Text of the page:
Shanghai yin yue = 上海音樂
Prepared by Shuang Wang
Online only (2024)
Shanghai Yin Yue (Music) = 上海音樂 (RIPM code SYY) was one of the first music journals published at the beginning of the People's Republic of China (PRC), founded in 1949. It was edited by Chinese National Association of Music Workers, Shanghai Branch 中華全國音樂工作者協會上海分會and published by People's Press, East Region Branch 華東人民出版社. Between March and November 1951 six issues appeared, the final two issues combined in one. It accepted submissions from around the country and mainly circulated in Shanghai and the East Region of mainland China. The journal was planned for six issues in total that would be released in six consecutive months, each with different themes or focus. Yet, it postponed the final two issues (released in November) to coordinate with music campaigns, performances, and conferences in September and October 1951. The main themes of each issue were: summary of past musical movements (Issue 1), the Red May 紅五月Movement (Issue 2), Worker Composition Contest (Issue 3), Nie Er 聶耳Memorial (Issue 4), recent musical events with the Soviet Union (USSR) and East Germany (GDR) (Issue 5), and reviews of recently-published songs (Issue 6).
Shanghai Yin Yue was mainly structured to supplement and support the Chinese Communist Party (CCP)'s political agendas from music perspectives. Thus, it includes many articles, news reports, scores, and advertisements to promote concurrent policies and events (e.g. Land Reform 土地改革; the Korean War 朝鮮戰爭 抗美援朝; Production Competition 生產競賽). It features reviews on influential musical works, such as Jiangnan Land Reform Suite 江南土改組曲 and Song of Mao Zedong 毛澤東之歌; film scores (e.g. The Life of Wu Xun 武訓傳); concerts (e.g. Concert series by the Central Conservatory, Shanghai Branch; performances in East Berlin); contests (e.g. a violin contest in Belgium); and music education systems. Following the latest music trends in PRC, the journal includes investigations on traditional music genres (e.g. Yue Opera 越劇), the synergy between lyrics and melody in songwriting, and political effects from student or worker music movements. Shanghai Yin Yue also published criticisms of capitalism and the United States government in articles analyzing the negative influences of American Jazz and Hollywood film music. Every issue covers over ten score submissions of new songs from composers, students, and workers from recent short-term music programs, as well as some works from North Korea and the USSR. These scores were mostly written in numbered notations and were intended for patriotic choir performances in schools and factories.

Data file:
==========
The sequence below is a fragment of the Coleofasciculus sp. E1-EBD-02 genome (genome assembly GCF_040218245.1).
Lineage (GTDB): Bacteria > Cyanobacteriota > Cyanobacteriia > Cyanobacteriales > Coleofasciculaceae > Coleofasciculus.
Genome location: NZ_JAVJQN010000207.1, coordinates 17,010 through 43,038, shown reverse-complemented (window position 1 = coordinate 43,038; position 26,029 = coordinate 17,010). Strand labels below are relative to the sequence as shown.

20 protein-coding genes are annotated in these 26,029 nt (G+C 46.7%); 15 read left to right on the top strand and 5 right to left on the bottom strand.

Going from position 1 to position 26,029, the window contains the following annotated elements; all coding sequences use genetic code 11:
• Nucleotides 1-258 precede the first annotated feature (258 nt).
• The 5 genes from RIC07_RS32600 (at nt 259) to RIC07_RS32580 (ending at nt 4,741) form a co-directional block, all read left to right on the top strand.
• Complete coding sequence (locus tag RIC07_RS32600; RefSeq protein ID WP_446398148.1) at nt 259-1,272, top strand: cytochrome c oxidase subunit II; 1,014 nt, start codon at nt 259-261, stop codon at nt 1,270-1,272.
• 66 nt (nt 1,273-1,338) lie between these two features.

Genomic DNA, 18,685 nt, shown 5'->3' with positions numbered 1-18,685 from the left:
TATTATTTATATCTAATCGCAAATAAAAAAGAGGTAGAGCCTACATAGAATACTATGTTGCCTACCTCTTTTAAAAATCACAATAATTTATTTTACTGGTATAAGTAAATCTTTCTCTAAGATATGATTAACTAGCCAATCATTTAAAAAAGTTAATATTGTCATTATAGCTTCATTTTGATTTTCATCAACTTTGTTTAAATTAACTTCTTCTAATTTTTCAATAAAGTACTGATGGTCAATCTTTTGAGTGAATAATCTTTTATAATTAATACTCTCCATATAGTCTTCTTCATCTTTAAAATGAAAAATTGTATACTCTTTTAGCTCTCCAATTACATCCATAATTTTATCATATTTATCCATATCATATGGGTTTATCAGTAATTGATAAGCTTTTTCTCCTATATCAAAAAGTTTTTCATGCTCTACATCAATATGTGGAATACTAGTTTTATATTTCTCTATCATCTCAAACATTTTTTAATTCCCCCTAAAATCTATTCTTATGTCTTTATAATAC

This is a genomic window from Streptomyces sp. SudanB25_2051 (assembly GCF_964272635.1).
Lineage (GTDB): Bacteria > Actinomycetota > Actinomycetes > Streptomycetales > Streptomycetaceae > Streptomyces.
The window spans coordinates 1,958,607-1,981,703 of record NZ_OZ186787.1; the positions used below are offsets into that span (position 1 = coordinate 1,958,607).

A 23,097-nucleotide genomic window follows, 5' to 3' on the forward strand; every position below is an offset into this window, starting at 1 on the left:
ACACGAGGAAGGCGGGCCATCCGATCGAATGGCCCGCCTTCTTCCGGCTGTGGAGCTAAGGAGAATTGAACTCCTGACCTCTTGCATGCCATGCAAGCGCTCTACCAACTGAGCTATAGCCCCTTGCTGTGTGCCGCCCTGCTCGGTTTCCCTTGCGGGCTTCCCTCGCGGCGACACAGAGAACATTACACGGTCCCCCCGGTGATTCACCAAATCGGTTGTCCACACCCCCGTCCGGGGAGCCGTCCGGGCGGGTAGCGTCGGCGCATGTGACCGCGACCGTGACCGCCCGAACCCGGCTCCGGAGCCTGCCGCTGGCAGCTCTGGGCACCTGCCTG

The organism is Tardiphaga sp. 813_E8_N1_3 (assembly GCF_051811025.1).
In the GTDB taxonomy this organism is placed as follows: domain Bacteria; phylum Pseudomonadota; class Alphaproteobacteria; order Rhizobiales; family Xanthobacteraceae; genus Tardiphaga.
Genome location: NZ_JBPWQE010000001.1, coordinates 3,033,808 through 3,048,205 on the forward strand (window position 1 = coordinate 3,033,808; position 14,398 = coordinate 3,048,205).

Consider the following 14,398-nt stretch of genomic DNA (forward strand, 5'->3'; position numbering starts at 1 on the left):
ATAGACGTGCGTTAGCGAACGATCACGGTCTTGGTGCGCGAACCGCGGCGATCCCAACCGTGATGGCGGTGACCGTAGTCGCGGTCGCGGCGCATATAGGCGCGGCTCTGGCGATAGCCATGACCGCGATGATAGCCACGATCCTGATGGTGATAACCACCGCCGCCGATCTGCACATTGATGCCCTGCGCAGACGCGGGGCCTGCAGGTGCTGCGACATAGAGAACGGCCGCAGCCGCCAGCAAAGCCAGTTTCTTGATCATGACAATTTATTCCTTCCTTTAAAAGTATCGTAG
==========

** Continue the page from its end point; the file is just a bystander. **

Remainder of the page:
Apart from reporting music news and publishing scores, Shanghai Yin Yue also featured some analytical essays on music. “On the Harmonic Configuration of Chinese-Style Melodies and Folk Tunes” 關於中國風味曲調及民謠的和聲配置問題 by the composer, pianist, and educator Ding Shande 丁善德 is the most substantial and academically-inclined article in this journal and it was serialized in 4 issues. It discusses the Western concepts of harmony and their adaptability to Chinese tunes, the special rules of part-writing for Chinese pentatonic modes, and related practices in Chinese and Western compositions. One of the most discussed subjects in the journal is the film score from The Life of Wu Xun by Huang Yijun 黃貽鈞. From issues 4 to 6, the journal criticizes the score thoroughly, beginning with a reprinted commentary from People's Daily 人民日报, followed by news coverage of review meetings, a column article, and ending with summaries and lessons for future compositions. Like other critical articles in the journal, the purpose for criticizing this work was to reinforce the ideology promoted by the early PRC government, especially in response to, and following, Chairman Mao Zedong's comments in People's Daily of 20 May 1951. From an early 1950s political perspective, its argument was to refute that the music supports the spread of capitalism, colonialism, and feudalism represented by the film itself.
This RIPM Index was prepared from a copy of the journal held by Yale University and Stanford University.
 Current title: Chinese Musicians Association中国音乐家协会